Any agreement on climate change finance that comes out of Copenhagen must address: 1) the need to help the poorest, most vulnerable countries build resilience and the capacity to respond to the impacts of climate change, and 2) the need for a post-2012 finance architecture that is seen as legitimate; is able to mobilize new, additional, and predictable sources of funds to address long-term needs; and is transparent and accountable. The architecture also needs to ensure a fair and balanced representation of developed—primarily contributor—countries and developing—primarily recipient—countries. Finally, any resulting agreement will need to address the core functions of a climate finance mechanism: oversight, resource mobilization and allocation, project cycle management, standard setting, scientific/technical advice, and accountability.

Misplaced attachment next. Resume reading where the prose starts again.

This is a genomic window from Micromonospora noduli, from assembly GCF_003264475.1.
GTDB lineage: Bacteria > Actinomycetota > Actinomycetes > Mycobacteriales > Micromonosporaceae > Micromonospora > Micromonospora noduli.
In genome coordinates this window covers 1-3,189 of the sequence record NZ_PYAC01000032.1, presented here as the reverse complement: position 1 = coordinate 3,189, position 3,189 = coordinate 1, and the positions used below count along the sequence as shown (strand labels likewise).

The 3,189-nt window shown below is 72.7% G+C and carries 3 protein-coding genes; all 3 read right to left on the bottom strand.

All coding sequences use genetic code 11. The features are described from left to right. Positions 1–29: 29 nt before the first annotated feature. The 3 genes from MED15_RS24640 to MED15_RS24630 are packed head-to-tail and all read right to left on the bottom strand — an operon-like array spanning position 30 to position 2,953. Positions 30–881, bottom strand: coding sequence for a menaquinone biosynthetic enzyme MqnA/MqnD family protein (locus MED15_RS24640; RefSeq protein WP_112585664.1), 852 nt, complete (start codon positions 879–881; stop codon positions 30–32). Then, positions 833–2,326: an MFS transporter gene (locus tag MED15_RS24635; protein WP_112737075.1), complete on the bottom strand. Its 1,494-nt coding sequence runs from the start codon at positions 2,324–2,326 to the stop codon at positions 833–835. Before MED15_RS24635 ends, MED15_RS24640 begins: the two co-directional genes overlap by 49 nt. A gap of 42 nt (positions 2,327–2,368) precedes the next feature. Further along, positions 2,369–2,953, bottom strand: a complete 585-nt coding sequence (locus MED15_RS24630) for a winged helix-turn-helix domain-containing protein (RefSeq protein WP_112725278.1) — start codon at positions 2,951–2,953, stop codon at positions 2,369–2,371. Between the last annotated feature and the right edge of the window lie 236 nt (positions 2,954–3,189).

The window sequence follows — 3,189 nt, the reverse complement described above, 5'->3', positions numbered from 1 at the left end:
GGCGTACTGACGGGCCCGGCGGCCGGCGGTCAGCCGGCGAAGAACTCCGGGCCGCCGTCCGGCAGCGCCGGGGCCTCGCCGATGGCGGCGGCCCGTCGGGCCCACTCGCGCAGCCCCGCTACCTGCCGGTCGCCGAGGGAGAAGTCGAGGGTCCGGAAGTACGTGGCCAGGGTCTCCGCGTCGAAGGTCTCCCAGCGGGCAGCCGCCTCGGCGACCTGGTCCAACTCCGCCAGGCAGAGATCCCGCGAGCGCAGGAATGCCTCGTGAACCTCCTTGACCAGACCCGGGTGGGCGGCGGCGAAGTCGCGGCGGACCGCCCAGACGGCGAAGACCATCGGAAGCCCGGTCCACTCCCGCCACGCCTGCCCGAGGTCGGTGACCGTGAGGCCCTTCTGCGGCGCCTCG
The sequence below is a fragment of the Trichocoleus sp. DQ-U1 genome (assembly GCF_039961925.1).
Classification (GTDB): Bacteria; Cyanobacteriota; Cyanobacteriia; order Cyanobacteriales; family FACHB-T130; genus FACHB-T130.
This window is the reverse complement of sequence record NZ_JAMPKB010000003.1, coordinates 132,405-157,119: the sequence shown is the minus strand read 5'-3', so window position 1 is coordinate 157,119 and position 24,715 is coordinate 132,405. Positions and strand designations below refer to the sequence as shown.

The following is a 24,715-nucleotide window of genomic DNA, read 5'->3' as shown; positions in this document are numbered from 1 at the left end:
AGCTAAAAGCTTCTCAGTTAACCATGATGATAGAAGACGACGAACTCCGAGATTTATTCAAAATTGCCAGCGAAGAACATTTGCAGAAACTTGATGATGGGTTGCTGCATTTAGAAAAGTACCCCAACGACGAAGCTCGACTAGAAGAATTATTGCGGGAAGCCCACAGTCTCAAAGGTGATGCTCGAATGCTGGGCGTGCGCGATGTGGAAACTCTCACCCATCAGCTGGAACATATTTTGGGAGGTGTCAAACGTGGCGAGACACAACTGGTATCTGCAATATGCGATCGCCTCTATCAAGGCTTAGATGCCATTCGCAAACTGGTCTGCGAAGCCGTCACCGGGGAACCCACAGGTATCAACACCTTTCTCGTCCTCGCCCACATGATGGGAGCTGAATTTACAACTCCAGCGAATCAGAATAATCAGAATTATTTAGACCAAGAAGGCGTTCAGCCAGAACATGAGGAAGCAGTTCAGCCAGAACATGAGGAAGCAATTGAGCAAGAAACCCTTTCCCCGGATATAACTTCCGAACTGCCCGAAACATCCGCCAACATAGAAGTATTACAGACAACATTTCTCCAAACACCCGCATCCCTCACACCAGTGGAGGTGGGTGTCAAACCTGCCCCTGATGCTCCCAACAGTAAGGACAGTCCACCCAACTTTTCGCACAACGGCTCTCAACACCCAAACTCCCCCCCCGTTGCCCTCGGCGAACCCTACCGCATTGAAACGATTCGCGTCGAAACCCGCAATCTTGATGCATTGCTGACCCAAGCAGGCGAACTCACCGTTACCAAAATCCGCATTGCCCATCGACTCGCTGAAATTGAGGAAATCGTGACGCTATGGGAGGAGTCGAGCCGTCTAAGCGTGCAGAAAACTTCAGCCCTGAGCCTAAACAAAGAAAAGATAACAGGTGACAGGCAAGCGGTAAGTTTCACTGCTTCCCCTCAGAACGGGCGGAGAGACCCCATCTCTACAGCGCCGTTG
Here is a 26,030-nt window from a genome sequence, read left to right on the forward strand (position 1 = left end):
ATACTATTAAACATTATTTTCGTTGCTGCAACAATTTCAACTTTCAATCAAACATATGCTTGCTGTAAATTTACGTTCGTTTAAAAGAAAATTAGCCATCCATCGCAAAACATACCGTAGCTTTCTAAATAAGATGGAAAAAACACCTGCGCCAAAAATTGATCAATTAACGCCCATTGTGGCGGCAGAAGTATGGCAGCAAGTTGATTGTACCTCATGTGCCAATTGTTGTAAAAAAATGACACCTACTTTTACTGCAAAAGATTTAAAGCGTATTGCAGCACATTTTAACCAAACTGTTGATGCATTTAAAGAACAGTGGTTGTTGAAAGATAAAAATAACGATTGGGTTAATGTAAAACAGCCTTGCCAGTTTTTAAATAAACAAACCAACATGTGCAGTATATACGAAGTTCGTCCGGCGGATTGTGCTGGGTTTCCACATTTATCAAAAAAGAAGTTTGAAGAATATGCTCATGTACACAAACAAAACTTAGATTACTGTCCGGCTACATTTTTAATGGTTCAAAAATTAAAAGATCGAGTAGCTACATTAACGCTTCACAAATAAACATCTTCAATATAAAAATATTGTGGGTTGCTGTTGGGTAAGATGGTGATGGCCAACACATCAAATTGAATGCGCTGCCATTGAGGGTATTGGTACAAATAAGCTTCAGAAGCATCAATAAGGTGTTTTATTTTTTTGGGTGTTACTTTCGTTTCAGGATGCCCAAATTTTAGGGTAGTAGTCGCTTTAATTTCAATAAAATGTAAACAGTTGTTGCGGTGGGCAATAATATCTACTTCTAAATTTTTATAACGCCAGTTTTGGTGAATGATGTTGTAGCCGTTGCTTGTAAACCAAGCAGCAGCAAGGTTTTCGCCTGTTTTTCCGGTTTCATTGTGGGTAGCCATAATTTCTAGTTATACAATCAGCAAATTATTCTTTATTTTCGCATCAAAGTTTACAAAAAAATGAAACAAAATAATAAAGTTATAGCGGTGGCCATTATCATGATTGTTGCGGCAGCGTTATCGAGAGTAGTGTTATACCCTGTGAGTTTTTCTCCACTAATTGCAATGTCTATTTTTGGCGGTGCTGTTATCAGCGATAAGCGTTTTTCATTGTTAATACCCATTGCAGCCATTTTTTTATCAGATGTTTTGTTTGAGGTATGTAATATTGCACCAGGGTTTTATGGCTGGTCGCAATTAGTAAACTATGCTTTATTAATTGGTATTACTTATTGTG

The current round of negotiations on a climate agreement is forging a new relationship between contributing and recipient countries. In general, the legitimacy of an institution should be assessed on the basis of the procedures by which it takes its decisions, and the effectiveness of its investments.
An institution is more likely to be perceived as legitimate when it operates in a transparent, participatory, and accountable manner, and when it sets and abides by clearly articulated rules. Perceptions of any climate change finance institution’s legitimacy also will be based on its governance structure, for example, whether it reflects an equitable balance of contributors and recipients.